Austrian film director and screenwriter, Michael Haneke is one of Europe’s most prominent and controversial auteurs working today. He began his career in television and theatre and it wasn’t until late in his career at the age of 33 that he began working in film, with his 1989 cinematic debut Der siebente Kontinent [The Seventh Continent]. From then on his films have gained much praise and international recognition.
Common themes in Haneke’s dystopian works include discontentment and estrangement experienced by individuals in modern society – namely the European bourgeoisie, the personal suffering and increased disconnection experienced by humankind and the inherent cruelty and violence lying under the surface of modernity. His films are provocative and complex challenges to his audience and rely heavily on his interest in psychology, philosophy, spectatorship, semiotics and violence in the media.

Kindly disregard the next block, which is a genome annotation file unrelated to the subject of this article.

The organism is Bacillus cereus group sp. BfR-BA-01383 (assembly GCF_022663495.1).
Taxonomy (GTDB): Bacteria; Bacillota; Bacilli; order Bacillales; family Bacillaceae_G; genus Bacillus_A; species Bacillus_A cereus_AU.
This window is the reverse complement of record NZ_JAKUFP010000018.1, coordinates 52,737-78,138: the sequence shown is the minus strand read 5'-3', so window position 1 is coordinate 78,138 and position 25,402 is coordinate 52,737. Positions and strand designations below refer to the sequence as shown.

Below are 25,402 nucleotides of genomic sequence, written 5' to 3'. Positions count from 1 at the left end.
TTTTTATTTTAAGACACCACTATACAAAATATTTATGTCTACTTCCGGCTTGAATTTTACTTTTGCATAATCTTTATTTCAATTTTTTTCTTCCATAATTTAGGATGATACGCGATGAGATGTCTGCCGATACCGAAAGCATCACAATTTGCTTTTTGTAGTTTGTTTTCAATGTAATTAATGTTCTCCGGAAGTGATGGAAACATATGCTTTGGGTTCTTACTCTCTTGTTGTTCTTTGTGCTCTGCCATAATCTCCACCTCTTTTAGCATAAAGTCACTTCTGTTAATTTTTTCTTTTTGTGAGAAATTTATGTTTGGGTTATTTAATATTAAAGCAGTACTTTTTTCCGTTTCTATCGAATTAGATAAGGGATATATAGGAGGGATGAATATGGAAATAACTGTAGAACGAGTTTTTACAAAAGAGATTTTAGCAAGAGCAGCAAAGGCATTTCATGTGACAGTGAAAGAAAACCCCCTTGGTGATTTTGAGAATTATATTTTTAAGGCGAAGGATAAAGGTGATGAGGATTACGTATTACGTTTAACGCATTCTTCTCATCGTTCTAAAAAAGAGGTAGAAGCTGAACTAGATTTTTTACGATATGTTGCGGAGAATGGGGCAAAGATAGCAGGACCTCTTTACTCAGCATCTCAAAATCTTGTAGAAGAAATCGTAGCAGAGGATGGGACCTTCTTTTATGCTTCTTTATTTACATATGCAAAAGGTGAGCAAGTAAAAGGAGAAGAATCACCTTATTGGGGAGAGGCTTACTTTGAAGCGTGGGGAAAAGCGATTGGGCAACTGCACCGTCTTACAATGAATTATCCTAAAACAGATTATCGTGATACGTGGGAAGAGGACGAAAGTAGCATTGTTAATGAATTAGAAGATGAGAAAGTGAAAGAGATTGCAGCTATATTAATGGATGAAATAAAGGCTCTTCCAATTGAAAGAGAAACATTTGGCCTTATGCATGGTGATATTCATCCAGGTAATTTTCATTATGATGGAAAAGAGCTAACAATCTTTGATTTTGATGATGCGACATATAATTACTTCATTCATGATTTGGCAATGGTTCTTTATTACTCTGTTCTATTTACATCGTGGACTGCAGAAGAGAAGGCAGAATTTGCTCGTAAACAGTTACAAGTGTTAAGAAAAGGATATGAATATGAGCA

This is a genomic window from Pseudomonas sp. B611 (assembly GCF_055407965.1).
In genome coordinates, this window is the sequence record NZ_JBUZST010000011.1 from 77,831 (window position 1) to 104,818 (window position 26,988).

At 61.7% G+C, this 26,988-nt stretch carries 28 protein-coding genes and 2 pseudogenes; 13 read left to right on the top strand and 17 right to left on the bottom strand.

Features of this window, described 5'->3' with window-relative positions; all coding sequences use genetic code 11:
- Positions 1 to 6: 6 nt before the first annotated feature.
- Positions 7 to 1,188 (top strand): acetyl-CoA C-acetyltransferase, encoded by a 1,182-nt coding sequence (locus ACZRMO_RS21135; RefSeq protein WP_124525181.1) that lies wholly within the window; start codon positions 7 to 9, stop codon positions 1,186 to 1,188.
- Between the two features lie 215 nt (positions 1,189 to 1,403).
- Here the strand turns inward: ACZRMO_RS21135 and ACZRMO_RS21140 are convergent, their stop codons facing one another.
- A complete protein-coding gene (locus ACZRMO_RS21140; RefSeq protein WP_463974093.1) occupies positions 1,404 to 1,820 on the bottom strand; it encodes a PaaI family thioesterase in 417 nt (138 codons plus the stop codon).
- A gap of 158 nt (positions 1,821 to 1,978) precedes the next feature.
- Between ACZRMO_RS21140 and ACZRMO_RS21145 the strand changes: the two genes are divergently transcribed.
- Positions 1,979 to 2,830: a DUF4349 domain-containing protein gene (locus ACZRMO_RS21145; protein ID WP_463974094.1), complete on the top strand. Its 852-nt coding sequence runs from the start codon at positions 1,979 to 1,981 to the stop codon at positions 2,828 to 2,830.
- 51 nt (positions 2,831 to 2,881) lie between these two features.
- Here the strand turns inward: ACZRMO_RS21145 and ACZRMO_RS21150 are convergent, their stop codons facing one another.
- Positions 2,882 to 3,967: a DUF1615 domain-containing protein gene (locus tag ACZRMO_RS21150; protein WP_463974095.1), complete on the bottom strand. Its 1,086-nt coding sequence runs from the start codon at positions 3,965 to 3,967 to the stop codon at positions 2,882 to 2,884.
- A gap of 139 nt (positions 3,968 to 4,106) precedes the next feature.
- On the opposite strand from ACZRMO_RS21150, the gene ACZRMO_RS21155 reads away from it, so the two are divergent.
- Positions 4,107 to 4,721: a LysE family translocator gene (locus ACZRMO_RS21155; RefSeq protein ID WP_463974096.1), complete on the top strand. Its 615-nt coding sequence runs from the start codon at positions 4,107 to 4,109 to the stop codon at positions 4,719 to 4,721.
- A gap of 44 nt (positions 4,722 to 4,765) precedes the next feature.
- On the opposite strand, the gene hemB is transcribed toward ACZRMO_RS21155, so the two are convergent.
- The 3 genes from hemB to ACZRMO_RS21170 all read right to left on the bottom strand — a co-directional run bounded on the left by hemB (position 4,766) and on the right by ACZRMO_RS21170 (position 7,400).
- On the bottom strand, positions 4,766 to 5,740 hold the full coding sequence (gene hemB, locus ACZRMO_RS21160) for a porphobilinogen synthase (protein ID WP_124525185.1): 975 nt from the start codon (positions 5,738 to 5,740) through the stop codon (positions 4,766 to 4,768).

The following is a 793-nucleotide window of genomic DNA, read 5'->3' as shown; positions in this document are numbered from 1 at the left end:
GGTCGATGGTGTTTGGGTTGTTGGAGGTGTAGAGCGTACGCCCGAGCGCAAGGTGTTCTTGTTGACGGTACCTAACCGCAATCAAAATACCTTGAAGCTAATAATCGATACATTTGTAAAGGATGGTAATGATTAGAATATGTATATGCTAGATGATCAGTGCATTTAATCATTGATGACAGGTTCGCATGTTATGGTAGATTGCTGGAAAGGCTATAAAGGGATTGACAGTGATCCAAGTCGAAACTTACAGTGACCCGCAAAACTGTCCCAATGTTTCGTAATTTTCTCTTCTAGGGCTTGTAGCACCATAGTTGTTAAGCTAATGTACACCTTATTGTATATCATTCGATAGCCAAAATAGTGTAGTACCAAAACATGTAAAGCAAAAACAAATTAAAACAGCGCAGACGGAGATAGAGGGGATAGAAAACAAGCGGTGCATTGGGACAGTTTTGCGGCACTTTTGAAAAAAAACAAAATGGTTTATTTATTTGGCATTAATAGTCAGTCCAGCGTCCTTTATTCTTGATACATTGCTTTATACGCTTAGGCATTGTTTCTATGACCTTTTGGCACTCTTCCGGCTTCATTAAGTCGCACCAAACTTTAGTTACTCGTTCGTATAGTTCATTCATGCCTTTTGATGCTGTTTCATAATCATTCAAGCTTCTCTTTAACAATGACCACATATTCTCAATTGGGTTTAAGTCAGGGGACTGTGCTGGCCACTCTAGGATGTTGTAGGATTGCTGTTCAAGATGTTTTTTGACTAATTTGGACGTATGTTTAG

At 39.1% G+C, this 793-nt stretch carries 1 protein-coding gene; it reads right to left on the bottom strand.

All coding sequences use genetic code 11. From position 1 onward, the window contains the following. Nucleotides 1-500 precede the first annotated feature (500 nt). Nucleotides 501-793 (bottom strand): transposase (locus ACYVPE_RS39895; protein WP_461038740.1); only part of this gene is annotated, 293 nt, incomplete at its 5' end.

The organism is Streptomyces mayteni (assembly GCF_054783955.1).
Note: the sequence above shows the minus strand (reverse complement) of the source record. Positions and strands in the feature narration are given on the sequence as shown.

Some of Haneke’s biggest cinematic influences include such European greats as Alfred Hitchcock, Andrei Tarkovsy, Michelangelo Antonioni, Robert Bresson, and Krzysztof Kieslowski and it is clear to see their influences on his visual and narrative style.
Haneke is a provocative yet cerebral filmmaker who believes that cinema’s most important function is to disturb and disorient its viewers, assaulting them out of their habitually passive ways of perceiving reality. The master of enigmatic endings, Haneke is much more interested in “raising questions rather than giving answers”. Haneke’s films are often existential and as such do not provide easy answers, which allow his audience to form their own opinions and question their own perceptions and provide a means of self-reflection.